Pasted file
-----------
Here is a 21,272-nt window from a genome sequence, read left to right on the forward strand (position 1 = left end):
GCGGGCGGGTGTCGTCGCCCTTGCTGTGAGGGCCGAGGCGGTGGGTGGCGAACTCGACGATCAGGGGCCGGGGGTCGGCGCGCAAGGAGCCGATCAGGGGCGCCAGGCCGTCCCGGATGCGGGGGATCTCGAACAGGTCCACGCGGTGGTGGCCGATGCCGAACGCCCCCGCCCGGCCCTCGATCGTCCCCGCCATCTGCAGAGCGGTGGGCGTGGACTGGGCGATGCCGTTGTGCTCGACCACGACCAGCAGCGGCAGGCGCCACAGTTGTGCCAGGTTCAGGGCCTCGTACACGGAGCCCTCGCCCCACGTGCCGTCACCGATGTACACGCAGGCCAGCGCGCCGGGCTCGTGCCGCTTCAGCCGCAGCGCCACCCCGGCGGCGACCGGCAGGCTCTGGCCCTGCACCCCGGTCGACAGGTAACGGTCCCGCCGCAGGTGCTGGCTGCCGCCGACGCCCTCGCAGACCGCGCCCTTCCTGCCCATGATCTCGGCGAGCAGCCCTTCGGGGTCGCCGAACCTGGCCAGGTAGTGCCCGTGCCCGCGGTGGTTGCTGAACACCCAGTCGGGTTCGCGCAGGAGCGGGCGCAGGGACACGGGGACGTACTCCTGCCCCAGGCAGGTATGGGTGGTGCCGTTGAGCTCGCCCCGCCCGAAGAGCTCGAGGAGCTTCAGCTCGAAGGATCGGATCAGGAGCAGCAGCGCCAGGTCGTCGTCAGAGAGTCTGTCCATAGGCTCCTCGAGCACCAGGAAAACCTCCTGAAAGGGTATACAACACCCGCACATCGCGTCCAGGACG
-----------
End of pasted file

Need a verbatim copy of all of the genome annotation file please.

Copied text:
Here is a 21,272-nt window from a genome sequence, read left to right on the forward strand (position 1 = left end):
GCGGGCGGGTGTCGTCGCCCTTGCTGTGAGGGCCGAGGCGGTGGGTGGCGAACTCGACGATCAGGGGCCGGGGGTCGGCGCGCAAGGAGCCGATCAGGGGCGCCAGGCCGTCCCGGATGCGGGGGATCTCGAACAGGTCCACGCGGTGGTGGCCGATGCCGAACGCCCCCGCCCGGCCCTCGATCGTCCCCGCCATCTGCAGAGCGGTGGGCGTGGACTGGGCGATGCCGTTGTGCTCGACCACGACCAGCAGCGGCAGGCGCCACAGTTGTGCCAGGTTCAGGGCCTCGTACACGGAGCCCTCGCCCCACGTGCCGTCACCGATGTACACGCAGGCCAGCGCGCCGGGCTCGTGCCGCTTCAGCCGCAGCGCCACCCCGGCGGCGACCGGCAGGCTCTGGCCCTGCACCCCGGTCGACAGGTAACGGTCCCGCCGCAGGTGCTGGCTGCCGCCGACGCCCTCGCAGACCGCGCCCTTCCTGCCCATGATCTCGGCGAGCAGCCCTTCGGGGTCGCCGAACCTGGCCAGGTAGTGCCCGTGCCCGCGGTGGTTGCTGAACACCCAGTCGGGTTCGCGCAGGAGCGGGCGCAGGGACACGGGGACGTACTCCTGCCCCAGGCAGGTATGGGTGGTGCCGTTGAGCTCGCCCCGCCCGAAGAGCTCGAGGAGCTTCAGCTCGAAGGATCGGATCAGGAGCAGCAGCGCCAGGTCGTCGTCAGAGAGTCTGTCCATAGGCTCCTCGAGCACCAGGAAAACCTCCTGAAAGGGTATACAACACCCGCACATCGCGTCCAGGACG